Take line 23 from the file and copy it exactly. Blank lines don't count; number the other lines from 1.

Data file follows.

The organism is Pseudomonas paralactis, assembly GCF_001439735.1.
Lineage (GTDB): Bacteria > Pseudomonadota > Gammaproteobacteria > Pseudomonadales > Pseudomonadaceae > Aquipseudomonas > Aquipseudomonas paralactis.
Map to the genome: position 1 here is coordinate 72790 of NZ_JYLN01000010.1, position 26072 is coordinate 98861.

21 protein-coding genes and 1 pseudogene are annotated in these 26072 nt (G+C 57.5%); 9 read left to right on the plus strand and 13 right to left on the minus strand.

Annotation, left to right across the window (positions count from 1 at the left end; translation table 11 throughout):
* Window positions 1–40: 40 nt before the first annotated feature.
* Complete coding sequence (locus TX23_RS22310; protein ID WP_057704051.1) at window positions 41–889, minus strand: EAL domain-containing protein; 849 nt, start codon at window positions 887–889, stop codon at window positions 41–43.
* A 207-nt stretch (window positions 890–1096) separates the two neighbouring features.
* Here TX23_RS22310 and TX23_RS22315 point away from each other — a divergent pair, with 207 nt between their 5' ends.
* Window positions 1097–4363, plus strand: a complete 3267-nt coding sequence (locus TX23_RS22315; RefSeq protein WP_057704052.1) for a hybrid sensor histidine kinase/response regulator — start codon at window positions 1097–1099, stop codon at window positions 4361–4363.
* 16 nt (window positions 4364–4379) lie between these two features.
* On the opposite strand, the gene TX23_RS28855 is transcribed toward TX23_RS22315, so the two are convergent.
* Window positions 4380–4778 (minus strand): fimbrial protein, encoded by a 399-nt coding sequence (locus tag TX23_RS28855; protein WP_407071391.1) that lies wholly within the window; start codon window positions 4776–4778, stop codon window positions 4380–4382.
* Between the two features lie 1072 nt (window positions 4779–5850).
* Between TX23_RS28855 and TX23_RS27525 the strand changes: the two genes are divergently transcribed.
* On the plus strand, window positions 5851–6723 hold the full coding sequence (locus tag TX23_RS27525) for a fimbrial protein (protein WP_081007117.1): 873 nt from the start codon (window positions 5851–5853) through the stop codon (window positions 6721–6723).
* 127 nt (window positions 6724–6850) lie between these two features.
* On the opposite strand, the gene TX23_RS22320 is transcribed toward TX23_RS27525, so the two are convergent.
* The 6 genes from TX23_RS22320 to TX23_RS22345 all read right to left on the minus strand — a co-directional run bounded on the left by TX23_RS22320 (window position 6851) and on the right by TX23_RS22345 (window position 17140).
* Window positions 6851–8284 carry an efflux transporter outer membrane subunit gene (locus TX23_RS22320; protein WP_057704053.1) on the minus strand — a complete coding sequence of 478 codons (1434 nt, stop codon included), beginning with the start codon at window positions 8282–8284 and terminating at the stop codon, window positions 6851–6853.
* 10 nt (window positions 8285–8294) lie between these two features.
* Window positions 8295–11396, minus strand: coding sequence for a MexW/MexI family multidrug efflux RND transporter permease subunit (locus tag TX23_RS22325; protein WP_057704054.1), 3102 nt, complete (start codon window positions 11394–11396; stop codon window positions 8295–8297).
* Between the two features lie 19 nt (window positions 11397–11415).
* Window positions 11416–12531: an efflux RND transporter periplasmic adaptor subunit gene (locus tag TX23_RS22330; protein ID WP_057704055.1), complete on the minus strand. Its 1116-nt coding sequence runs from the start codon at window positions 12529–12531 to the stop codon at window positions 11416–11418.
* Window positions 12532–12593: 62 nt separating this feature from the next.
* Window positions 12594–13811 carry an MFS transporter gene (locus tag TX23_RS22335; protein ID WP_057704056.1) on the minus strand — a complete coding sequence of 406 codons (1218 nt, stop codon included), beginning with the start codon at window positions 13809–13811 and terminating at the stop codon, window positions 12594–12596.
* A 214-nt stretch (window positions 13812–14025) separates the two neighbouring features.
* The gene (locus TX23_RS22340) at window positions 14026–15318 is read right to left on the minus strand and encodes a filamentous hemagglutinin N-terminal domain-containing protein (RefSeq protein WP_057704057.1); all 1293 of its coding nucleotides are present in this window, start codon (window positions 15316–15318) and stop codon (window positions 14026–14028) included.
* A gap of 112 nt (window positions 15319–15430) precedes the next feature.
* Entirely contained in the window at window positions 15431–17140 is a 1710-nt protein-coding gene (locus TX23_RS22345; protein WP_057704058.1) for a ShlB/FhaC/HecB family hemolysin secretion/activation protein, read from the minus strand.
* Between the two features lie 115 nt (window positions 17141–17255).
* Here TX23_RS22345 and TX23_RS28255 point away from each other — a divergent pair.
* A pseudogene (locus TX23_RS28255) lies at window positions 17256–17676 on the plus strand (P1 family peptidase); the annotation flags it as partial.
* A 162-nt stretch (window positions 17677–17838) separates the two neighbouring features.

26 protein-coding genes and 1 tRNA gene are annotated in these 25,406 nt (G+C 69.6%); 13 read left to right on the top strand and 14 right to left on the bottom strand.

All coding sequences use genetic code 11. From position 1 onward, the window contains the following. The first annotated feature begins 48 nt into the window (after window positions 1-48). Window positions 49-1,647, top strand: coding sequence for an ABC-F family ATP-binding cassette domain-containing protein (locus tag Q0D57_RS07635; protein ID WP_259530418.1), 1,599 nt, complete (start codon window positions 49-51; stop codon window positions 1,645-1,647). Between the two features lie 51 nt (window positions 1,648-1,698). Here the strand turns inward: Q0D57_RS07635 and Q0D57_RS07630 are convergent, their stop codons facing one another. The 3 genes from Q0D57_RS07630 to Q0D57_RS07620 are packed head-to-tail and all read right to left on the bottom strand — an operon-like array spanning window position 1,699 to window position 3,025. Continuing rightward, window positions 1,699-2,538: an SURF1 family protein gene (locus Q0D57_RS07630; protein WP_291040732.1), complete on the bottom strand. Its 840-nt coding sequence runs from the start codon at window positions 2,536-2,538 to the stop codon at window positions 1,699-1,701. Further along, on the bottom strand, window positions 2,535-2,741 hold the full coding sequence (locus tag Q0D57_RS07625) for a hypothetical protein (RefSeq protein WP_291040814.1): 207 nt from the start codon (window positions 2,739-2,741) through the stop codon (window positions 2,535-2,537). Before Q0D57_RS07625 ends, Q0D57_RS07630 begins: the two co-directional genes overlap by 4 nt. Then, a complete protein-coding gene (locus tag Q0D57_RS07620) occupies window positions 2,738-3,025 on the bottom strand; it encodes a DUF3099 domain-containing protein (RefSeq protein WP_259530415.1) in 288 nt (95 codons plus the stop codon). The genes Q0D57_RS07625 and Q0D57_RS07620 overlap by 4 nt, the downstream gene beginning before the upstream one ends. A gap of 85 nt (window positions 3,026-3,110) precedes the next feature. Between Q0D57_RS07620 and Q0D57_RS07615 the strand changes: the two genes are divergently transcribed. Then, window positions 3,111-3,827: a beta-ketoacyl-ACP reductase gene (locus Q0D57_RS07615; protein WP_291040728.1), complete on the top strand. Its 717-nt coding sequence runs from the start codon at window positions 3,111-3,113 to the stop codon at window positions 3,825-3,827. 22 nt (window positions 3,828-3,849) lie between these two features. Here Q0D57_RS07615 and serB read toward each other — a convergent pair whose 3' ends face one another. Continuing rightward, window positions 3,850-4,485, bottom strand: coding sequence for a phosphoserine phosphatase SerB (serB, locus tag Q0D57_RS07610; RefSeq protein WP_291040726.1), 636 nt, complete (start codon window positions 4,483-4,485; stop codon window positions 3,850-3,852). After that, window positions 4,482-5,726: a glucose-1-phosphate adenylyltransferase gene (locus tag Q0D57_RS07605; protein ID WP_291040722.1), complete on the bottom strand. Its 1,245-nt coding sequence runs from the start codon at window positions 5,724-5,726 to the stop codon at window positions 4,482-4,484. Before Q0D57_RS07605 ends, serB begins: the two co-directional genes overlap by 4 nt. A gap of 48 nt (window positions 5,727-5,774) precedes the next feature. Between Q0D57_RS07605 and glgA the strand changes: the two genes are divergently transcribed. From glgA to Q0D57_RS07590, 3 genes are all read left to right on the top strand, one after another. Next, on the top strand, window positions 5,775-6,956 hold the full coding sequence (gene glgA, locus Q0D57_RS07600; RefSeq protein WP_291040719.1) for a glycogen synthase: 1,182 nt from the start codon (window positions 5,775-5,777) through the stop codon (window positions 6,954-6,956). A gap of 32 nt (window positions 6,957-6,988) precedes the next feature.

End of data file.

* Between the two features lie 19 nt (window positions 11397–11415).